How formative assessments drive instructional decision making in the classroom

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An Analysis of High School Mission Statements in Massachusetts from 2001 to 2019, research conducted by team from Boston College and Wesleyan University, found that 95 percent of Mass. high schools altered or changed their mission statement during the timeframe. Examined in the context of local, state, and federal educational reform efforts, these results indicate that schools can fluidly add and expand new themes and competencies in response to community needs; however, the results also suggest that most schools had increased their scope and purpose without relinquishing any of their past objectives. The rare exception observed by the researchers was a 14-percent drop in school mission statements describing student’s physical development.

“This study, the first to examine changes to school mission statements over time, provides tangible, empirical evidence that schools are expecting more of our students and our communities are expecting more from our schools,” said study co-author Damian Bebell, assistant research professor at Boston College’s Lynch School of Education and Human Development.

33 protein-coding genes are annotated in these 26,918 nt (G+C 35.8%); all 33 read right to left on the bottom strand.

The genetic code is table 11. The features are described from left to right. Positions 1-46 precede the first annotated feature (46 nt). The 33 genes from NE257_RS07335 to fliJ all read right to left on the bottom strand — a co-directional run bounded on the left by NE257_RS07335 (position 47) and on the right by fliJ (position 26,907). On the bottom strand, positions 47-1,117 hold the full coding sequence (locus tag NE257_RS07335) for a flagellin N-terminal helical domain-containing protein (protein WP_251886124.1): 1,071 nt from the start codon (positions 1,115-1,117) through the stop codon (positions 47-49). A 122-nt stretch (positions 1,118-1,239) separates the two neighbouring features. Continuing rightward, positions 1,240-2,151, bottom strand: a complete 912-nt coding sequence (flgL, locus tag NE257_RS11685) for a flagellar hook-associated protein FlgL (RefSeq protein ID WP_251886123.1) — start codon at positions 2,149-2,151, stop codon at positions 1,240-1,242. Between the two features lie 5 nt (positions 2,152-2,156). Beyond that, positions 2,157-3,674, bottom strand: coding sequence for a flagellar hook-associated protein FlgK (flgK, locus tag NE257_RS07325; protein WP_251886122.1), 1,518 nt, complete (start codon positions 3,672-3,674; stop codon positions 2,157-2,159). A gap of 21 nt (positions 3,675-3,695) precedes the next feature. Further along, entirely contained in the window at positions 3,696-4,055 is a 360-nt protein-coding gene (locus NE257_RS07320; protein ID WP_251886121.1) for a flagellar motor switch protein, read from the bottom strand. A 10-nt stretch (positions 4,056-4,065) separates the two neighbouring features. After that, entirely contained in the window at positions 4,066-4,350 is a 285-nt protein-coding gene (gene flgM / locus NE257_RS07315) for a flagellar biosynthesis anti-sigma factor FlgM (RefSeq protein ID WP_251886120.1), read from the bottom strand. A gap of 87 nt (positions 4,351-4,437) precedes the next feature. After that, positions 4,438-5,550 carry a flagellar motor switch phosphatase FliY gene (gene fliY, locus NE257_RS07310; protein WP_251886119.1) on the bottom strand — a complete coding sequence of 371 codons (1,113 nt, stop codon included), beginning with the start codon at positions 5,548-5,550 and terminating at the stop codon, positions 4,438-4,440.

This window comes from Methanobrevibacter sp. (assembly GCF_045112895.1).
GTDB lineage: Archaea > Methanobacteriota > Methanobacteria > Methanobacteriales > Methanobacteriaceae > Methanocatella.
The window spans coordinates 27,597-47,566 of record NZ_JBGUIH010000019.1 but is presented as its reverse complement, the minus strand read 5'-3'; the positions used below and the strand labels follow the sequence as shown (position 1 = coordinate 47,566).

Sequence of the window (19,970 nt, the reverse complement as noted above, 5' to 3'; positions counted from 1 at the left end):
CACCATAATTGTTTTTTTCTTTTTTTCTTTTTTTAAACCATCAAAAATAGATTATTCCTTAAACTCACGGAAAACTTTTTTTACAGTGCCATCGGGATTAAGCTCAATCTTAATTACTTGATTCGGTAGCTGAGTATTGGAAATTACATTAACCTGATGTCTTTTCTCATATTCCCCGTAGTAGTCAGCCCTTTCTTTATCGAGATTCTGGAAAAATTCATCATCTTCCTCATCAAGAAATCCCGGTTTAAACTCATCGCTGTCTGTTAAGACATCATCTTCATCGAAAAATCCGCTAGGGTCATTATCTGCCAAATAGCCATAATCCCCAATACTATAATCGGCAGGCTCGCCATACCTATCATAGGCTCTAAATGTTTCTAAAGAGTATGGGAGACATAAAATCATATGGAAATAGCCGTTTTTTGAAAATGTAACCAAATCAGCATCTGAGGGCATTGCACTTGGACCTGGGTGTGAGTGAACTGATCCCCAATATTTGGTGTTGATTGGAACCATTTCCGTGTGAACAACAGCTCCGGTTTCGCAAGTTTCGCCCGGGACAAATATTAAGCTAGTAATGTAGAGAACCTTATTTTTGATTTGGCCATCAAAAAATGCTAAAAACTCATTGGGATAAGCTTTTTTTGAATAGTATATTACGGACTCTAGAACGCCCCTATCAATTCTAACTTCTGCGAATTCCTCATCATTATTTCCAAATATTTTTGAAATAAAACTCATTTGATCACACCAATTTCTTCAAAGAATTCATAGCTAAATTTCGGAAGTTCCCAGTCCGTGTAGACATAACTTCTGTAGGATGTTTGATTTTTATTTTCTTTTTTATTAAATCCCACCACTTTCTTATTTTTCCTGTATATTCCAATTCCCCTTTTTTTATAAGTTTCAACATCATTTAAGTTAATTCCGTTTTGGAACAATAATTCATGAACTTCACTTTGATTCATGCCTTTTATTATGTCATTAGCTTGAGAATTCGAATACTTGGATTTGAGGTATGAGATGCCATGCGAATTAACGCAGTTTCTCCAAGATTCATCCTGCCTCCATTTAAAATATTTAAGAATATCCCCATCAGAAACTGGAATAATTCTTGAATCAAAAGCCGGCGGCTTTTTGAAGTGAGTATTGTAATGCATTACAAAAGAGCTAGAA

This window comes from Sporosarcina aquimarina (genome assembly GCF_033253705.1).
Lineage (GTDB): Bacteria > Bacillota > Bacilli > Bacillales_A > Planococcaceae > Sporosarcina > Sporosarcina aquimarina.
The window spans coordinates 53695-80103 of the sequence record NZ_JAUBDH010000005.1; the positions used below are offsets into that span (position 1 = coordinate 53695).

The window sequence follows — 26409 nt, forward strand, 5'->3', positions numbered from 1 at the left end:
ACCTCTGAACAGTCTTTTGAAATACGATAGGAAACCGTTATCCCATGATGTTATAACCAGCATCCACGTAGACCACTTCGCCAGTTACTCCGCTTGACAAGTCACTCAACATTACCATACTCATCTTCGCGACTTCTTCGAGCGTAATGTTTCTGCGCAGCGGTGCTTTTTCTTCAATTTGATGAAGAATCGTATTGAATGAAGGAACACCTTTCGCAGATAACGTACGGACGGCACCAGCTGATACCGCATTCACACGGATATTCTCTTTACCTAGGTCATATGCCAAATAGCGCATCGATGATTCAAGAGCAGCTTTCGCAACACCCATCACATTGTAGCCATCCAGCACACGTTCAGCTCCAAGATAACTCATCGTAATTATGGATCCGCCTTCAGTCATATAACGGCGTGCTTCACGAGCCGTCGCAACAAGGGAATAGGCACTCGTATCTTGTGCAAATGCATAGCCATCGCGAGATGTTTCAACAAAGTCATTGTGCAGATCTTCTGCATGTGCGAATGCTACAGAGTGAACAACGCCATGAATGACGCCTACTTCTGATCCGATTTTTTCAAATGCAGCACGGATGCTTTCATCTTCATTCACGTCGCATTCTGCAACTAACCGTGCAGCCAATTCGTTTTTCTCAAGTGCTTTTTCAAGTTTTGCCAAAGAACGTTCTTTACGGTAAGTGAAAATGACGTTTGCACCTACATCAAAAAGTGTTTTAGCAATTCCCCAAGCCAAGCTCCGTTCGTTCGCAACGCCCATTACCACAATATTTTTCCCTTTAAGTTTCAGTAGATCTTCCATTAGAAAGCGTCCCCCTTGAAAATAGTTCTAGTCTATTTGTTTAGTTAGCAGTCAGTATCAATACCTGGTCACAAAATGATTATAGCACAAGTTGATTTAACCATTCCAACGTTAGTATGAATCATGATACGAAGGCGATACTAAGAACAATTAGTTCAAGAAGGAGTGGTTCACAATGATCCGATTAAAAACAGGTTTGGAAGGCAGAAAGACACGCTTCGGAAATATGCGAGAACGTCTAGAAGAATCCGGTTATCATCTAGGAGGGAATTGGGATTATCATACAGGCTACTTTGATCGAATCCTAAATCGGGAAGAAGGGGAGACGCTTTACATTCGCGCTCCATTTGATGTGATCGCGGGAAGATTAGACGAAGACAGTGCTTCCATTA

Wesleyan University’s College of Education Studies Co-chair and study co-author Steven E. Stemler noted: “When school mission statements are systematically coded and analyzed, they reveal important differences in school priorities, reinforcing that today’s high schools face considerable challenges in their effort to address an ever-increasing set of themes.”

In 2019, the average high school exhibited 6.2 unique and different themes in their mission, a statistically significant increase from 5.1 themes in 2001. Common themes and objectives across school missions were categorized and analyzed to explore shifts and patterns in school purpose over the first decades of the 21st century.

Using a coding rubric that examined 12 of the most common mission statement themes, the researchers found the most prevalent themes in 2019 were students’ emotional development (91 percent), cognitive development (86 percent), and civic development (67percent) across their random sample of 45 Massachusetts public high schools. Additionally, the researchers saw an increase in career preparation, rising from 19 percent of school in 2001 to 38 percent in 2019. Another notable change during this 18-year period was schools’ increased descriptions of their environment as challenging (38 percent in 2001 to 62 percent in 2019).

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More information:
DOI: 10.30845/jesp.v7n2p1 Dr. Whitney Perro et al. How Formative Assessments Drive Instructional Decision Making in the Classroom, Journal of Education & Social Policy (2020). DOI: 10.30845/jesp.v7n1p1

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How formative assessments drive instructional decision making in the classroom (2020, September 14)
retrieved 14 September 2020

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